Early last week, many within the party of power were relieved to see Chernomyrdin go, given that few believed he could win a free and fair presidential election. By the end of the week, however, many of these same people also realized that they had no obvious new candidate who could both represent the interests of the current party of power and win the next election.
The party of power's disarray stands in sharp contrast to the order and strategic planning that Moscow Mayor Yury Luzhkov and his team have undertaken in preparations for the presidential race. Without question, Luzhkov was the big winner of last week's government shake-up. He is the man to beat in the next presidential race.
Luzhkov has all the necessary components to win in 2000. He controls a national television network and is buying up regional stations. Although many pollsters argue that a Muscovite cannot be elected president, Luzhkov and his advisers have carefully cultivated the mayor's image as a "regional" leader who does battle with the center just like any other governor. His brand of ethnic nationalism combined with his protectionist rhetoric on economic policy appeals to a wide section of the Russian electorate. Unlike any other candidate, Luzhkov appeals to democrats, communists and nationalists alike.
Many in the West think that a Luzhkov victory in 2000 would represent continuity and stability. This is a wrong assumption. Luzhkov is the sole political figure today with the will and capacity to change fundamentally the rules of the game, both in politics and economics. He is the one candidate who might unravel earlier privatization deals, introduce protectionist and statist economic policies or play the ethnic card regarding disputes with Ukrainians in Crimea or Latvians in Latvia.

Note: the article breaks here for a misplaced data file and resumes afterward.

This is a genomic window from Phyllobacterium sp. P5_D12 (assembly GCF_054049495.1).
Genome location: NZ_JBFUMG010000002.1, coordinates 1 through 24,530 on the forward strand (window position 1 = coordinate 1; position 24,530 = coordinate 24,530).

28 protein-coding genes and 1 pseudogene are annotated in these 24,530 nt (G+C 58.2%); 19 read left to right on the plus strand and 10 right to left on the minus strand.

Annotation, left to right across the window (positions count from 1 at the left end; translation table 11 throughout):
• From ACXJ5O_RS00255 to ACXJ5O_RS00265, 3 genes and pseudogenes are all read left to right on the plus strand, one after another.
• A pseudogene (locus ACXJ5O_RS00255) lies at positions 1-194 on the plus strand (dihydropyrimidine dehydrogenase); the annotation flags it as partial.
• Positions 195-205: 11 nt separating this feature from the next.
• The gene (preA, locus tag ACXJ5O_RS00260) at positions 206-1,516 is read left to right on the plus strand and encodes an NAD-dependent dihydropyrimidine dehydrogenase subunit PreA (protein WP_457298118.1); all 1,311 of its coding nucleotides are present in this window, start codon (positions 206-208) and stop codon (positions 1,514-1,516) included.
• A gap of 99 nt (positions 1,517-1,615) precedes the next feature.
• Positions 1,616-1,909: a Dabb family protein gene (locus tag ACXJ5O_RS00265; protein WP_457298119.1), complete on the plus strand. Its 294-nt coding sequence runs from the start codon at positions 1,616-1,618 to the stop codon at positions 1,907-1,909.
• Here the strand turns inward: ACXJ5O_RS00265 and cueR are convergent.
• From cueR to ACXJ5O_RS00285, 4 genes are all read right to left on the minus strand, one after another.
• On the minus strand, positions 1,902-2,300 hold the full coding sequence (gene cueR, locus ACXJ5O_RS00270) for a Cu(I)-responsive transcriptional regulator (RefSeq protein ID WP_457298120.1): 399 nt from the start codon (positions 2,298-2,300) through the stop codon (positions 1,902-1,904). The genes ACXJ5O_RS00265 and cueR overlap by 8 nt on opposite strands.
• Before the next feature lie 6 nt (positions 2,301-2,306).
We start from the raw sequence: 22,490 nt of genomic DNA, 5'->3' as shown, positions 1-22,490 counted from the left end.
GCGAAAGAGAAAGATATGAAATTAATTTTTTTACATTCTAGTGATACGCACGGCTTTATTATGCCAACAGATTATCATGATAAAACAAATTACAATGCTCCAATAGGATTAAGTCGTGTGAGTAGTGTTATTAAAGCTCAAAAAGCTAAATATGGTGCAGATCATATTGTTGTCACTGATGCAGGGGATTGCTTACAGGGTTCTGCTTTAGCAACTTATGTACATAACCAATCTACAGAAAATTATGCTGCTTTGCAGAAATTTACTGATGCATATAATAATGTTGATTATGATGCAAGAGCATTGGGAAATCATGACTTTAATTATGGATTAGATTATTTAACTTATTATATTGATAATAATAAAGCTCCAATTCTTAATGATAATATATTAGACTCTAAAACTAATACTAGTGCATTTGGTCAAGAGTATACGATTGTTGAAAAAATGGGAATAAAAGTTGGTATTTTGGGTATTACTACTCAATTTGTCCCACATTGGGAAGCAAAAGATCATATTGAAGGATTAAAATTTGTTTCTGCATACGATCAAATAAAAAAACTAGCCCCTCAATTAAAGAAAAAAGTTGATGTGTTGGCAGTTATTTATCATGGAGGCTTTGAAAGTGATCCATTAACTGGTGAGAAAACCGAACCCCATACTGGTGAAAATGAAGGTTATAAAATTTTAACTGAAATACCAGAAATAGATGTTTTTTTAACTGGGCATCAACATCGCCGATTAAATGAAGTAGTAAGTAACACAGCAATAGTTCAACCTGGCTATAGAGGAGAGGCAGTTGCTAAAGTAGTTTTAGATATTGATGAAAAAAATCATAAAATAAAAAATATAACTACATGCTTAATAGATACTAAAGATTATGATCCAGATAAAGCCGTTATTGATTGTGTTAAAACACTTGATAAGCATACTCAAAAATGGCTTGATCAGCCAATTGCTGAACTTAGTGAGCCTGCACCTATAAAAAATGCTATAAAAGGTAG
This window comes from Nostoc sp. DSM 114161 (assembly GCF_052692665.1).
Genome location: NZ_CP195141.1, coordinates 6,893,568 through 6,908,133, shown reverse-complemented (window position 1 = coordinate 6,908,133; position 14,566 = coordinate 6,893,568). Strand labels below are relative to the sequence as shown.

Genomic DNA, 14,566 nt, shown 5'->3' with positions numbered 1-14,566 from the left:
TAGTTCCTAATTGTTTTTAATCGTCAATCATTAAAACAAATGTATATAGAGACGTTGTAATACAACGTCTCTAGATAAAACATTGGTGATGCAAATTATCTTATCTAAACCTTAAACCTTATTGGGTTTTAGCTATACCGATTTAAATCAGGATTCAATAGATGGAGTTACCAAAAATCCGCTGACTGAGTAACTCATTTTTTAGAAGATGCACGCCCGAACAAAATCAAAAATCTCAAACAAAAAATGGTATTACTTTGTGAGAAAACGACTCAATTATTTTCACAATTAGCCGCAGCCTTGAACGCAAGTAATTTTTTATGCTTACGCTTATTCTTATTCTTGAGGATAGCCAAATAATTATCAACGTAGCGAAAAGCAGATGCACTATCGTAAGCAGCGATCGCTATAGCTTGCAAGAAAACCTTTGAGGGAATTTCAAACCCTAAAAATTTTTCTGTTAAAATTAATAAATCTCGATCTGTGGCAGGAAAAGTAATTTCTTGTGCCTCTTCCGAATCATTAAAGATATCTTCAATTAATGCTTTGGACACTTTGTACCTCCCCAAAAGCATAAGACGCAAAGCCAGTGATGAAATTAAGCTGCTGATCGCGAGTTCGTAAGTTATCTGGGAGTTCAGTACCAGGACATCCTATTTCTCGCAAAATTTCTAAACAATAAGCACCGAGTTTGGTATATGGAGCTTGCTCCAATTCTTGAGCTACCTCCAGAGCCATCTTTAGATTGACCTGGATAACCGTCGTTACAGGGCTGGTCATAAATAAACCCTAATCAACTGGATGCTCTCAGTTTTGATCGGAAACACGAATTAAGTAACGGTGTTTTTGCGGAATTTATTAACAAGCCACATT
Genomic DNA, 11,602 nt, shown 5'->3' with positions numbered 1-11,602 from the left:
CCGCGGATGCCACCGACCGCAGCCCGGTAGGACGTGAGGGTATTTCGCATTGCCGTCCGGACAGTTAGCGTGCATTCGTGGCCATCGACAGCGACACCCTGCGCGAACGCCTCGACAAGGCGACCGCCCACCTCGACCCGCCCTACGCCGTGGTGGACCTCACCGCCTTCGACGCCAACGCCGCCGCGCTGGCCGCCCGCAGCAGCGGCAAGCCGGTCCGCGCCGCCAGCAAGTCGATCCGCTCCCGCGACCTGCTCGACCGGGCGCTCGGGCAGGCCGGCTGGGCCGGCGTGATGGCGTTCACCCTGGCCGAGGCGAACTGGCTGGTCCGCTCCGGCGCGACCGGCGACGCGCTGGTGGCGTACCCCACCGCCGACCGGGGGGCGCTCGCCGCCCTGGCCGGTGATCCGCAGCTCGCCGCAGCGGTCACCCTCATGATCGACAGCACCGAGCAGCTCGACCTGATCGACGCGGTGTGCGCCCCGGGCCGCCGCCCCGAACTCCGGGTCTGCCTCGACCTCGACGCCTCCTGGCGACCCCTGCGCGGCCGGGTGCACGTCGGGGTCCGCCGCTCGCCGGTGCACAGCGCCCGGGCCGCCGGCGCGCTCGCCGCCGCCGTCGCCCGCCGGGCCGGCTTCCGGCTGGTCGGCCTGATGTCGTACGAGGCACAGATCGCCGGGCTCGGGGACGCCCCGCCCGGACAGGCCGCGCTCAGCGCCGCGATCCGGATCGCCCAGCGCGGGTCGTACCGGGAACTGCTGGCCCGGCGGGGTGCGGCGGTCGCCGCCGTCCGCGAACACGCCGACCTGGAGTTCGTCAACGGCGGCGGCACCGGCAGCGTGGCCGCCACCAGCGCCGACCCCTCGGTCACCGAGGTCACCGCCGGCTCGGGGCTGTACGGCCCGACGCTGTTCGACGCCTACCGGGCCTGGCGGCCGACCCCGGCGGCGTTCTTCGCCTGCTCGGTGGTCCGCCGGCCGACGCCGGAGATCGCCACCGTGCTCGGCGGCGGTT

If preservation of the current political and economic order is the ultimate objective in the next presidential election, even Communist Party leader Gennady Zyuganov and retired General Alexander Lebed might be less threatening candidates than Luzhkov. In a run-off between Zyuganov and Luzhkov in the second round of the next presidential vote, it is not out of the question that the current party of power would support Zyuganov.
So, the short-term consequences of Yeltsin's move may be positive, while the long-term consequences may be more dire. We must remember, however, that we only have seen Yeltsin's first passionate move. Having knocked all the pieces off the chess board, Yeltsin and his advisers are now slowly putting the pieces back on the table in a more strategic manner. Although he initiated this new period of political uncertainty with no strategic vision at all, Yeltsin and his team still have two more years to develop a winning game plan.
Michael McFaul is an assistant professor of political science at Stanford University and a senior associate at the Moscow Carnegie Center. He contributed this comment to The Moscow Times.